Send to

Choose Destination
Microb Ecol. 2007 Aug;54(2):314-23. Epub 2007 Mar 8.

Spatial and temporal distribution of the vibrionaceae in coastal waters of Hawaii, Australia, and France.

Author information

Department of Biology, New Mexico State University, Las Cruces, NM 88003-8001, USA.


Relatively little is known about large-scale spatial and temporal fluctuations in bacterioplankton, especially within the bacterial families. In general, however, a number of abiotic factors (namely, nutrients and temperature) appear to influence distribution. Community dynamics within the Vibrionaceae are of particular interest to biologists because this family contains a number of important pathogenic, commensal, and mutualist species. Of special interest to this study is the mutualism between sepiolid squids and Vibrio fischeri and Vibrio logei, where host squids seed surrounding waters daily with their bacterial partners. This study seeks to examine the spatial and temporal distribution of the Vibrionaceae with respect to V. fischeri and V. logei in Hawaii, southeastern Australia, and southern France sampling sites. In particular, we examine how the presence of sepiolid squid hosts influences community population structure within the Vibrionaceae. We found that abiotic (temperature) and biotic (host distribution) factors both influence population dynamics. In Hawaii, three sites within squid host habitat contained communities of Vibrionaceae with higher proportions of V. fischeri. In Australia, V. fischeri numbers at host collection sites were greater than other populations; however, there were no spatial or temporal patterns seen at other sample sites. In France, host presence did not appear to influence Vibrio communities, although sampled populations were significantly greater in the winter than summer sampling periods. Results of this study demonstrate the importance of understanding how both abiotic and biotic factors interact to influence bacterial community structure within the Vibrionaceae.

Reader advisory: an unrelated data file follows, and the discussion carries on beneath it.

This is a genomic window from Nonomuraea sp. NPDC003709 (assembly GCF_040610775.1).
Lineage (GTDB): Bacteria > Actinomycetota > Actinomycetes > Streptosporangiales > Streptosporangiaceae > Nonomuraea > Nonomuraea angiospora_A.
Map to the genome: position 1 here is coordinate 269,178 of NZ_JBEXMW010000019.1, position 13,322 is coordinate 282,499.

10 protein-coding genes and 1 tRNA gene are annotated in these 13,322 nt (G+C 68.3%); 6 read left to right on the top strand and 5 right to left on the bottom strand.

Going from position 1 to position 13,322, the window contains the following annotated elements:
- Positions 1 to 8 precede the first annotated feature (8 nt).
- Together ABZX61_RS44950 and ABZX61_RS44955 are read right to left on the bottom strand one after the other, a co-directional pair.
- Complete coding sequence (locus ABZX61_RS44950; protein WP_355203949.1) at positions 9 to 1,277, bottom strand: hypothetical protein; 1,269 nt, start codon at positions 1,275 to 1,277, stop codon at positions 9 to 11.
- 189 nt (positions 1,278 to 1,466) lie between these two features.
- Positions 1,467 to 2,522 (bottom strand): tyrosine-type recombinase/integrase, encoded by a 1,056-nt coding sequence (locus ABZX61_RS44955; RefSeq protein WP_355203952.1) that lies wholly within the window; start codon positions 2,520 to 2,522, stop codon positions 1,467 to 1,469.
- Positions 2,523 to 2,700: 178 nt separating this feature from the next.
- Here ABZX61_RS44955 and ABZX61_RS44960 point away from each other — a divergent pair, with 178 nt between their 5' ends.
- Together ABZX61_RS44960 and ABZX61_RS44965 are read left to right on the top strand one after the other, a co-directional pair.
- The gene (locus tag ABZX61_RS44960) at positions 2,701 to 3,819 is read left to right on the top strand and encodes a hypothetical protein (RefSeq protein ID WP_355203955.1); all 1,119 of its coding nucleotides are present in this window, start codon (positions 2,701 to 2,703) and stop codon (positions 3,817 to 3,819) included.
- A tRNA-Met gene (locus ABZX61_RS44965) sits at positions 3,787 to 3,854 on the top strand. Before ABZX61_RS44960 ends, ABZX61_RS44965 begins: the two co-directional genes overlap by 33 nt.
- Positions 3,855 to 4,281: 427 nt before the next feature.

[Indexed for MEDLINE]

Supplemental Content

Full text links

Icon for Springer
Loading ...
Support Center